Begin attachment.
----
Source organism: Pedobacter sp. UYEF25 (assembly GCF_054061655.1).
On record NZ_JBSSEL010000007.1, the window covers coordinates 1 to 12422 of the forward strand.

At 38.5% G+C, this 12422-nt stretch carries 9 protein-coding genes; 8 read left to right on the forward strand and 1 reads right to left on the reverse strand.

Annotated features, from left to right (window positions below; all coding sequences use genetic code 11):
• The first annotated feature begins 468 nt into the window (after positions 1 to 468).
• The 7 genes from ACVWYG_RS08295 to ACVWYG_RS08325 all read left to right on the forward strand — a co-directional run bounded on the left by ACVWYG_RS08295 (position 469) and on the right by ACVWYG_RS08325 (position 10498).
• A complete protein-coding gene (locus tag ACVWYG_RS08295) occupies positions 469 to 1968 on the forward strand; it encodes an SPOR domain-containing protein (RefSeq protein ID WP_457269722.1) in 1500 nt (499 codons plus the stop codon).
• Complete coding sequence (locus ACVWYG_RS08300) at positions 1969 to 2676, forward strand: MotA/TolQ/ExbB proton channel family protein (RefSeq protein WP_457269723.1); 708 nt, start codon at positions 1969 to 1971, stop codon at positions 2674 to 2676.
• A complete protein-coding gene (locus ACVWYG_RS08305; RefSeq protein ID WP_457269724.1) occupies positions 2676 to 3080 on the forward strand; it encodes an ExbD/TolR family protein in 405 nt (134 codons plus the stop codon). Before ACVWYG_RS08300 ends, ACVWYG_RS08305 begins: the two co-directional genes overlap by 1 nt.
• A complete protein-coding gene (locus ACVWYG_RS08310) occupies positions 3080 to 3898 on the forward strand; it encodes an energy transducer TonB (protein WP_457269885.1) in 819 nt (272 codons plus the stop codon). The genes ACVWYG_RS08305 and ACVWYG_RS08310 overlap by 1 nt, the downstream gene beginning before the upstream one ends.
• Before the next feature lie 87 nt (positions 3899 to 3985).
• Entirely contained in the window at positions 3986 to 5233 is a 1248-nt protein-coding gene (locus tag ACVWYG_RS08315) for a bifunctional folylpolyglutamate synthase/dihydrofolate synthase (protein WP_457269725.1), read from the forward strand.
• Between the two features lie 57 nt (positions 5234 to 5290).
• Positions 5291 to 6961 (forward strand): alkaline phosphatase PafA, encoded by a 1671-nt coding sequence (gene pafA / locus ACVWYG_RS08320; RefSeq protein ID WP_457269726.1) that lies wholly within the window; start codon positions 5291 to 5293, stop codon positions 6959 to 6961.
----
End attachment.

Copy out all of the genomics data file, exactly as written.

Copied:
Source organism: Pedobacter sp. UYEF25 (assembly GCF_054061655.1).
On record NZ_JBSSEL010000007.1, the window covers coordinates 1 to 12422 of the forward strand.

At 38.5% G+C, this 12422-nt stretch carries 9 protein-coding genes; 8 read left to right on the forward strand and 1 reads right to left on the reverse strand.

Annotated features, from left to right (window positions below; all coding sequences use genetic code 11):
• The first annotated feature begins 468 nt into the window (after positions 1 to 468).
• The 7 genes from ACVWYG_RS08295 to ACVWYG_RS08325 all read left to right on the forward strand — a co-directional run bounded on the left by ACVWYG_RS08295 (position 469) and on the right by ACVWYG_RS08325 (position 10498).
• A complete protein-coding gene (locus tag ACVWYG_RS08295) occupies positions 469 to 1968 on the forward strand; it encodes an SPOR domain-containing protein (RefSeq protein ID WP_457269722.1) in 1500 nt (499 codons plus the stop codon).
• Complete coding sequence (locus ACVWYG_RS08300) at positions 1969 to 2676, forward strand: MotA/TolQ/ExbB proton channel family protein (RefSeq protein WP_457269723.1); 708 nt, start codon at positions 1969 to 1971, stop codon at positions 2674 to 2676.
• A complete protein-coding gene (locus ACVWYG_RS08305; RefSeq protein ID WP_457269724.1) occupies positions 2676 to 3080 on the forward strand; it encodes an ExbD/TolR family protein in 405 nt (134 codons plus the stop codon). Before ACVWYG_RS08300 ends, ACVWYG_RS08305 begins: the two co-directional genes overlap by 1 nt.
• A complete protein-coding gene (locus ACVWYG_RS08310) occupies positions 3080 to 3898 on the forward strand; it encodes an energy transducer TonB (protein WP_457269885.1) in 819 nt (272 codons plus the stop codon). The genes ACVWYG_RS08305 and ACVWYG_RS08310 overlap by 1 nt, the downstream gene beginning before the upstream one ends.
• Before the next feature lie 87 nt (positions 3899 to 3985).
• Entirely contained in the window at positions 3986 to 5233 is a 1248-nt protein-coding gene (locus tag ACVWYG_RS08315) for a bifunctional folylpolyglutamate synthase/dihydrofolate synthase (protein WP_457269725.1), read from the forward strand.
• Between the two features lie 57 nt (positions 5234 to 5290).
• Positions 5291 to 6961 (forward strand): alkaline phosphatase PafA, encoded by a 1671-nt coding sequence (gene pafA / locus ACVWYG_RS08320; RefSeq protein ID WP_457269726.1) that lies wholly within the window; start codon positions 5291 to 5293, stop codon positions 6959 to 6961.